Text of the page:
The Hitchhikers's Guide to PyTorch for Data Scientists

The Hitchhikers's Guide to PyTorch for Data Scientists

I will try to ease some of the pain with PyTorch for starters and go through some of the most important classes and modules that you will require while creating any Neural Network with Pytorch. I will also talk about the high customizability PyTorch provides and will talk about custom Layers, Datasets, Dataloaders, and Loss functions.

PyTorch has sort of became one of the de facto standard for creating Neural Networks now, and I love its interface. Yet, it is somehow a little difficult for beginners to get a hold of.

I remember picking PyTorch up only after some extensive experimentation a couple of years back. To tell you the truth, it took me a lot of time to pick it up but am I glad that I moved from Keras to PyTorch . With its high customizability and pythonic syntax, PyTorch is just a joy to work with, and I would recommend it to anyone who wants to do some heavy lifting with Deep Learning.

So, in this PyTorch guide, I will try to ease some of the pain with PyTorch for starters and go through some of the most important classes and modules that you will require while creating any Neural Network with Pytorch.

But, that is not to say that this is aimed at beginners only as I will also talk about the high customizability PyTorch provides and will talk about custom Layers, Datasets, Dataloaders, and Loss functions.

So let’s get some coffee ☕ ️and start it up.

Tensors

Tensors are the basic building blocks in PyTorch and put very simply, they are NumPy arrays but on GPU. In this part, I will list down some of the most used operations we can use while working with Tensors. This is by no means an exhaustive list of operations you can do with Tensors, but it is helpful to understand what tensors are before going towards the more exciting parts.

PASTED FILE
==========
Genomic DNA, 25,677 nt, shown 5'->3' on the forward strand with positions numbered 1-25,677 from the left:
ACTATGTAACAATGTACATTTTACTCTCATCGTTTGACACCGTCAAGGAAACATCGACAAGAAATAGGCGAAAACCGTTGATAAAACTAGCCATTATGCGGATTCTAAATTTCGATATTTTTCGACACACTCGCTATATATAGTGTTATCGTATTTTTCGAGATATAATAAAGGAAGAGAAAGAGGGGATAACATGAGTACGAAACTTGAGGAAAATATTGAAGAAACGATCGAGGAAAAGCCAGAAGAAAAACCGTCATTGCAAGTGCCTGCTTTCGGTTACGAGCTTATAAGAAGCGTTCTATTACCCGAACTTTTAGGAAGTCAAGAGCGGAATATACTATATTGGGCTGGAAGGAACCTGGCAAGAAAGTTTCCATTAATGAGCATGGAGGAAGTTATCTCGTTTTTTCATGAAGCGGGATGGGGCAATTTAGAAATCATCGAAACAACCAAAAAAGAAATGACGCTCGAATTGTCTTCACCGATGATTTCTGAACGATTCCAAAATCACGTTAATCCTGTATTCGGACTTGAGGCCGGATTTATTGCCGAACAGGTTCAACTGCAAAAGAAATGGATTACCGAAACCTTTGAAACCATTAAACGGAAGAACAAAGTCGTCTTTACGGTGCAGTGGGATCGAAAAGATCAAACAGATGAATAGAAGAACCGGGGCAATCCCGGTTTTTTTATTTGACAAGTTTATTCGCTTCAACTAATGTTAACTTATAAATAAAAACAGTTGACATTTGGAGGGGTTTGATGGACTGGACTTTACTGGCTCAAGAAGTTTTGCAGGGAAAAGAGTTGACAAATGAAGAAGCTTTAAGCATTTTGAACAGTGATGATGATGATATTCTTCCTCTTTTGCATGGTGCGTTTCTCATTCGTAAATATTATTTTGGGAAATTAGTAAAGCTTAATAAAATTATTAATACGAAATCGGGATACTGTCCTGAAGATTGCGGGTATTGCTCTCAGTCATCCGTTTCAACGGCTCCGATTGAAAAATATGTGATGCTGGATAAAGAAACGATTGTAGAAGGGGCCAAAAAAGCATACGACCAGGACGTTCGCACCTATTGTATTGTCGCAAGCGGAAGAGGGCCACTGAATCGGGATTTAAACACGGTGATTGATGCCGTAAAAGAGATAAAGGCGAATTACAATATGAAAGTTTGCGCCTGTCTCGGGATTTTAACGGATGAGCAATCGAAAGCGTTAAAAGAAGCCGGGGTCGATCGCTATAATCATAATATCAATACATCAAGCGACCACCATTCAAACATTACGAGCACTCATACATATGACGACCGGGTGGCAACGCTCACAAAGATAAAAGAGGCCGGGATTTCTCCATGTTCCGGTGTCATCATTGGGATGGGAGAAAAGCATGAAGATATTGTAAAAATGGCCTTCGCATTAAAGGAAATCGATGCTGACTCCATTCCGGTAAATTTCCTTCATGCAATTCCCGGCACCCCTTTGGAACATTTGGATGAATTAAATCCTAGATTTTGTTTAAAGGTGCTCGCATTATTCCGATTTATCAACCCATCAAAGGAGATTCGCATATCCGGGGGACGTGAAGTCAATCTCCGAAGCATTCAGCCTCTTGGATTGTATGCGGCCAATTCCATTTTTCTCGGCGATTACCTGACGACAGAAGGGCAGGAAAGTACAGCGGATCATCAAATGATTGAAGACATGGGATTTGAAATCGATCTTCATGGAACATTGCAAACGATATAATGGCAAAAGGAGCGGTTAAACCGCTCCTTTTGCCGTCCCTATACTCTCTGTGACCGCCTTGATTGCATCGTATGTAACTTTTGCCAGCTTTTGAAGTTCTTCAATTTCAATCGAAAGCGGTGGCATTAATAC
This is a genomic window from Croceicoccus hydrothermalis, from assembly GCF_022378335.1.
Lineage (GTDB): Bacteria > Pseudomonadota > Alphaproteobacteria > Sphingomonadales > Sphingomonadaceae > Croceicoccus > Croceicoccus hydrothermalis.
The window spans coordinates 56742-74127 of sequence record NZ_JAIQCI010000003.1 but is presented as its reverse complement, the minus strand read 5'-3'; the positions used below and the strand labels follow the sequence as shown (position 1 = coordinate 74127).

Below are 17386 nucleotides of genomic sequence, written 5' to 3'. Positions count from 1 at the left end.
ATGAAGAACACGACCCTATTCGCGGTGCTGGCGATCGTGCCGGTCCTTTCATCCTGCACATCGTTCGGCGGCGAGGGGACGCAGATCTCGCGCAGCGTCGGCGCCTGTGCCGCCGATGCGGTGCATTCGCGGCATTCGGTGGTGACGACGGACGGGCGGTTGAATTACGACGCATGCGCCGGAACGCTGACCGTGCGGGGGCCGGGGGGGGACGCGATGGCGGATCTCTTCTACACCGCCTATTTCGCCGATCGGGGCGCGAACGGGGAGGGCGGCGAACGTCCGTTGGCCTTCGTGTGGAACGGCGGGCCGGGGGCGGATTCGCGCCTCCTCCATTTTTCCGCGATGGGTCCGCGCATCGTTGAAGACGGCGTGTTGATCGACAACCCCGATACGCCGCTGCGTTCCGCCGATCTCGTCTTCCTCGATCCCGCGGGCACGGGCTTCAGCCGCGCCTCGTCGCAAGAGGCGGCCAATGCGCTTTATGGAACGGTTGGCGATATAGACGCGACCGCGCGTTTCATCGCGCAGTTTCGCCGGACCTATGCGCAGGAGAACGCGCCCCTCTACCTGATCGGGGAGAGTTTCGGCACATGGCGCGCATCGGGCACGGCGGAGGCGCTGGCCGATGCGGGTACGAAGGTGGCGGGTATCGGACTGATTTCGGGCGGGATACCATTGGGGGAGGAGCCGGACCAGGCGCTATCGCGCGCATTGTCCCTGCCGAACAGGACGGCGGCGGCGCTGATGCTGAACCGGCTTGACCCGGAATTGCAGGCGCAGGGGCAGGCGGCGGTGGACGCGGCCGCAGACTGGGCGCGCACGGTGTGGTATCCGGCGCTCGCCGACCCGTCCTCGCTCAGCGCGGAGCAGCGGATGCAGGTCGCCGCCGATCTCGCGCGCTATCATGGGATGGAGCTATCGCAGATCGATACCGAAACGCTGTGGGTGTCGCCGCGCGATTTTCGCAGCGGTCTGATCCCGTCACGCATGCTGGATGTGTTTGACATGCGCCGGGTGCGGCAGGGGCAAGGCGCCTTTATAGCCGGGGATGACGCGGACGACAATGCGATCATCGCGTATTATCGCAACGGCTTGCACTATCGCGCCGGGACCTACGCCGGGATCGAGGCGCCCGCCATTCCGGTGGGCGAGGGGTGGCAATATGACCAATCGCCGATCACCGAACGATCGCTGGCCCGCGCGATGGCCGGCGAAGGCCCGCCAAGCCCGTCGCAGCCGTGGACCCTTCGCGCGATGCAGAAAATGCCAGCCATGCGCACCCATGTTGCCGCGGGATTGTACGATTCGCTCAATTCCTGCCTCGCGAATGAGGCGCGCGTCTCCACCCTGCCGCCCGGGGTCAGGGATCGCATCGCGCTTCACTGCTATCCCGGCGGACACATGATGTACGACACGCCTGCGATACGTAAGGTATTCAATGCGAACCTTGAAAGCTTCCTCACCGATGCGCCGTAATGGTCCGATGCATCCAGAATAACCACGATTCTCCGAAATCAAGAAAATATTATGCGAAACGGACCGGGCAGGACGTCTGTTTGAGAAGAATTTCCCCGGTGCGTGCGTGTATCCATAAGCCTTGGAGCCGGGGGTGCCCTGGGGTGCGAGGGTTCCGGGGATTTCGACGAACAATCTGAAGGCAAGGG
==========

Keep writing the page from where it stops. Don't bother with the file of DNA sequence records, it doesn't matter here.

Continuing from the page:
1. Create a Tensor

We can create a PyTorch tensor in multiple ways. This includes converting to tensor from a NumPy array. Below is just a small gist with some examples to start with, but you can do a whole lot of more things with tensors just like you can do with NumPy arrays.

## Using torch.Tensor
t = torch.Tensor([[1,2,3],[3,4,5]])
print(f"Created Tensor Using torch.Tensor:\n{t}")

## Using torch.randn
t = torch.randn(3, 5)
print(f"Created Tensor Using torch.randn:\n{t}")

## using torch.[ones|zeros](*size)
t = torch.ones(3, 5)
print(f"Created Tensor Using torch.ones:\n{t}")
t = torch.zeros(3, 5)
print(f"Created Tensor Using torch.zeros:\n{t}")

## using torch.randint - a tensor of size 4,5 with entries between 0 and 10(excluded)
t = torch.randint(low = 0,high = 10,size = (4,5))
print(f"Created Tensor Using torch.randint:\n{t}")

## Using from_numpy to convert from Numpy Array to Tensor
a = np.array([[1,2,3],[3,4,5]])
t = torch.from_numpy(a)
print(f"Convert to Tensor From Numpy Array:\n{t}")

## Using .numpy() to convert from Tensor to Numpy array
t = t.numpy()
print(f"Convert to Numpy Array From Tensor:\n{t}")

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